Helping Ourselves Part 2

Helping Ourselves Part 2

The second big concerned raised by respondents in the “Time for Change” survey was a lack of support from when things do wrong. Things will go wrong from time to time, it is inevitable, and it is important that there is a supportive environment to understand why things went wrong and what can be done to stop the same thing happening again. 

In previous posts, When Things Go Wrong and Mindfulness in Clinical Governance I have looked at the importance of a developing a non-judgement approach and a “no-blame” culture. These create a safe environment to look at issues in a reflective manner.

This process is vital for veterinary practice to develop. We must look at how we can improve the quality of service that we deliver to our clients for their pets. I would encourage the profession to ensure that a robust Quality Improvement programme is in place in all practices, there is plenty of information on the RCVS Knowledge website which can be used and adapted for individual practice use. 

Members of the profession will benefit by feeling able to talk about mistakes and cases where there has been an unexpected outcome. If we continue to feel that we need to be perfect or that we cannot talk about problems we become more stressed, we put more pressure on ourselves by setting unrealistic expectations, we become more anxious about making a mistake and our ability to practice effectively suffers.

Practices will benefit by ensuring that treatments and recommendations are effective, and when they are not steps can be implemented to improve. With regular discussions areas of weakness and strength can be identified in all members of the team. Areas of strength can be shared and areas of weakness can be strengthened through mentoring and CPD. 

Our clients and patients will benefit through the practice of Quality Improvement as our clinical skills will develop.

By adopting the process of Quality Improvement we will show our clients that we take their concerns seriously and that we are proactive in taking steps to improve the level of service that we offer. This also has the potential of improving the trust between the public and the profession.

It may require something of a culture change in many practices to embrace the idea the mistakes can happen and it is important to discuss them, but it is only by allowing free discussion and accepting that it may be necessary to change existing protocols and adapt to new information and circumstances that we can develop.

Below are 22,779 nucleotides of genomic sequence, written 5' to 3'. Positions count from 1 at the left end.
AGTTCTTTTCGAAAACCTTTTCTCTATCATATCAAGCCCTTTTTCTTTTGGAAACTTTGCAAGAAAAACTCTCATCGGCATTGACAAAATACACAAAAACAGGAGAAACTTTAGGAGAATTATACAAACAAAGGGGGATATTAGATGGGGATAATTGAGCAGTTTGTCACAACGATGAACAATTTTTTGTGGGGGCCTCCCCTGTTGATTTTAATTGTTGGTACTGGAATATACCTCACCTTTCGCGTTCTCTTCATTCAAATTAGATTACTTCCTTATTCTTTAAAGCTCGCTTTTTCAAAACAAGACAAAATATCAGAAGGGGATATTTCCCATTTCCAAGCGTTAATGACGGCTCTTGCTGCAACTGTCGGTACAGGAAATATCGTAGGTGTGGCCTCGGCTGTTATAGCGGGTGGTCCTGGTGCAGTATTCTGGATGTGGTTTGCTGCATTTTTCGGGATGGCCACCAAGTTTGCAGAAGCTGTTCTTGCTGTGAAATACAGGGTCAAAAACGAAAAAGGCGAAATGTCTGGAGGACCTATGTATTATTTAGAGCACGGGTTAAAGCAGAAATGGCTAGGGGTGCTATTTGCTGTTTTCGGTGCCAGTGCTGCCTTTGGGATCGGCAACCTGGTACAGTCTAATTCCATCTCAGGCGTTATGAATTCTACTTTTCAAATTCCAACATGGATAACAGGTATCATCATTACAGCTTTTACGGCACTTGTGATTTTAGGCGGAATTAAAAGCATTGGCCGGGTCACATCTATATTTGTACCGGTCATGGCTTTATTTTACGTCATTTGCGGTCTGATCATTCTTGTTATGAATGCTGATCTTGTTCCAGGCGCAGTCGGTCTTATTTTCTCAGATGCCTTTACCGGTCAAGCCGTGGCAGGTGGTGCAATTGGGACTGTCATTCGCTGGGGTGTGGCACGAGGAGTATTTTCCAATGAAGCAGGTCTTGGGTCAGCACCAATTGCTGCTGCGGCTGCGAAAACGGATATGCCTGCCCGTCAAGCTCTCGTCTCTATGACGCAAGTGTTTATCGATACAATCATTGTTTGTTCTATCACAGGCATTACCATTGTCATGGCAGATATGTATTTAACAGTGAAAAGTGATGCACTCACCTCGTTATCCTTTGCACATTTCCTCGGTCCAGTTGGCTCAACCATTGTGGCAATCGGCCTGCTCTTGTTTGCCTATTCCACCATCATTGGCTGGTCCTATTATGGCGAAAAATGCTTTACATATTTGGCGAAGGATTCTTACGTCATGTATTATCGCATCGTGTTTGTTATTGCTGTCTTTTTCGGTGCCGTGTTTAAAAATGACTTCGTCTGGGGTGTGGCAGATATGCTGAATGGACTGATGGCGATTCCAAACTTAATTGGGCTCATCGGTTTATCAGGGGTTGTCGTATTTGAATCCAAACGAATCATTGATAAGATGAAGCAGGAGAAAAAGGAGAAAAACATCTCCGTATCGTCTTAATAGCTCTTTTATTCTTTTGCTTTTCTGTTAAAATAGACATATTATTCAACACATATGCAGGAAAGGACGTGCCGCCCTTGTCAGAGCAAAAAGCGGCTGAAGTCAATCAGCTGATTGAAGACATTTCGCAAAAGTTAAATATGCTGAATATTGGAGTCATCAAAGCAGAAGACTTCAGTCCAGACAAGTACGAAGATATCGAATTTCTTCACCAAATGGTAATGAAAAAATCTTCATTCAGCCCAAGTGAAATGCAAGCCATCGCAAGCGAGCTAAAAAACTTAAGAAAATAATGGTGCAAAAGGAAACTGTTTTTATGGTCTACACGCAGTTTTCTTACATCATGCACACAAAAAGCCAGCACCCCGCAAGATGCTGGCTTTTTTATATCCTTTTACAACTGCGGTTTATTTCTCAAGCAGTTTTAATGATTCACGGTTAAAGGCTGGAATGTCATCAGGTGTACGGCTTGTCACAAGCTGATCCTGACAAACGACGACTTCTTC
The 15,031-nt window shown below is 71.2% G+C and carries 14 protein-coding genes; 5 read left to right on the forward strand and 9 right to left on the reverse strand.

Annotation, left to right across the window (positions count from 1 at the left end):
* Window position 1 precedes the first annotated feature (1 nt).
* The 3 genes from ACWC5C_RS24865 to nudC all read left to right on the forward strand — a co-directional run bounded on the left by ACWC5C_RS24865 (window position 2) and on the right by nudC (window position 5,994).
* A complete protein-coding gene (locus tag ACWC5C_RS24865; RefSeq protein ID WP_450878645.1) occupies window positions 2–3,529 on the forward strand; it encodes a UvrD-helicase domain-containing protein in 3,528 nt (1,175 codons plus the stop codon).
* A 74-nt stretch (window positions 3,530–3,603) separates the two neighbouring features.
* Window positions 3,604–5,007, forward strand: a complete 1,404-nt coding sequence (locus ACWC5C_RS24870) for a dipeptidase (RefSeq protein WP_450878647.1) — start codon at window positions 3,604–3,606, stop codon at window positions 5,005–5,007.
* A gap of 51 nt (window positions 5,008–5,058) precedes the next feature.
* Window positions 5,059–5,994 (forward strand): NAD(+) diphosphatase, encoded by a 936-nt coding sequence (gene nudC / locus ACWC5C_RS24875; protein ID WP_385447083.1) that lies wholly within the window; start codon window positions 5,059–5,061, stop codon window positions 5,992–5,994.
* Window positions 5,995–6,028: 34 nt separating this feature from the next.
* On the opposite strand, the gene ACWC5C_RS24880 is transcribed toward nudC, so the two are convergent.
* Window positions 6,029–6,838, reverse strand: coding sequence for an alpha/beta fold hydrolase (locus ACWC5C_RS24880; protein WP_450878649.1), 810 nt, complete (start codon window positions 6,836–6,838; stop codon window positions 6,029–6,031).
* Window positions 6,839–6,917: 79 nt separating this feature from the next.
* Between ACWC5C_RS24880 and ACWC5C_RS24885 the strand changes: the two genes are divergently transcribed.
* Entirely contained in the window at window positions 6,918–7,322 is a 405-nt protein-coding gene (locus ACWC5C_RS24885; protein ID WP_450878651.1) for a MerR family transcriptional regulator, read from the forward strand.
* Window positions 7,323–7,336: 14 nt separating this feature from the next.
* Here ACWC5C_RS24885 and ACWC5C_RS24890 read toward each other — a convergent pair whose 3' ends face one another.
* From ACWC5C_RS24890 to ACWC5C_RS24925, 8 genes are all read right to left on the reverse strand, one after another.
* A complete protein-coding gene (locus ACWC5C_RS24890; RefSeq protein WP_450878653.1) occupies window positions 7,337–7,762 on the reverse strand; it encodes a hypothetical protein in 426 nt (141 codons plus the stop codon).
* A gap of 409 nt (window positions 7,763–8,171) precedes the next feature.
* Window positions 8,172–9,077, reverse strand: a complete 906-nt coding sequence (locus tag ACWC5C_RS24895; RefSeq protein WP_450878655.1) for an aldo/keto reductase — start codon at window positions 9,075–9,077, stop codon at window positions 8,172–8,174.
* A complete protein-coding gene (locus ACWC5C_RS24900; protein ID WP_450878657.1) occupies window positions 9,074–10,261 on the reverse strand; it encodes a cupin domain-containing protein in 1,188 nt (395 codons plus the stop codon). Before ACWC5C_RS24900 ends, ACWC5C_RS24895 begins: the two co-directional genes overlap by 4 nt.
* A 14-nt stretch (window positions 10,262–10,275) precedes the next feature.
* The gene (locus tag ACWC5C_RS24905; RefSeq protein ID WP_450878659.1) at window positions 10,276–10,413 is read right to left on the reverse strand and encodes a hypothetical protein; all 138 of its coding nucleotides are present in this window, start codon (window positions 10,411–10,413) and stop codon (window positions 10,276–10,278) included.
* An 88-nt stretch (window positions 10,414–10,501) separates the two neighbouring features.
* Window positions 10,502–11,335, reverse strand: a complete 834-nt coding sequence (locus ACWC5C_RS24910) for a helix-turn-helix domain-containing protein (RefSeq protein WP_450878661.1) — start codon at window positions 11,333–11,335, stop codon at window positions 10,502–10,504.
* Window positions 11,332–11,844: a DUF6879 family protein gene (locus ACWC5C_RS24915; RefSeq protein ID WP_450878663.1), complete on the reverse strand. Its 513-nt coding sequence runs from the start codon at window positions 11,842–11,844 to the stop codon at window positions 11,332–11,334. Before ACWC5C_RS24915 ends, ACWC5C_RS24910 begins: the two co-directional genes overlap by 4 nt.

Helping Ourselves

Helping Ourselves

I have been reviewing the results of my “Time for Change Survey” and they are similar to a number of similar surveys. One of the major causes giving concern to respondents is dealing with owner’s expectations, so how can we manage this?

I firmly believe that the key to success in managing owners’ expectations is communication. 

If we start with a “non-judgemental approach” we can create an environment where we don’t jump to conclusions, we listen to what our clients are telling us and are better able to understand their concerns.

If we then use the techniques outlined in “the mindful consultation” we give ourselves time to fully examine our patients, formulate a treatment plan and discuss this and the costs with our clients.

I am confidant that these steps will improve the service that we give our clients which will instil confidence in them which in turn will improve compliance with our advice. This will also give us time and space to appreciate the gratitude that our clients have for us and for us to appreciate the good work that we are doing, and will be in a better position to manage the expectations of our clients and ourselves.

I appreciate that this may sound like a simple solution to a big problem, but sometimes we lose sight of how we can make things better for us. Give it a try and see how you get on!

My Story

&me aims to encourage senior people within the healthcare professions to come forward with their stories to show that we all have mental health, and that a mental health problem does not exclude people from achieving leading roles in healthcare. I have previously shared my story at the Wellvet Weekend and more recently at the BSAVA congress as part of the Mindmatters stream and am now presenting here.

I qualified as a vet in 1985 and have spent my entire career in small animal practice in a variety of practices including the charity sector, a 2 vet practice, a large multi-branch practice and the corporate sector. I have held a number of positions from assistant to clinical director but throughout my career I have found the stresses of everyday practice difficult to deal with. I particularly found being on-call very difficult and had a constant feeling of not being good enough and that every other vet knew more than me and was more skilled at everything. However, I felt that it had been my choice to become a vet and that there was nothing else that I could do and just had “to get on with it”.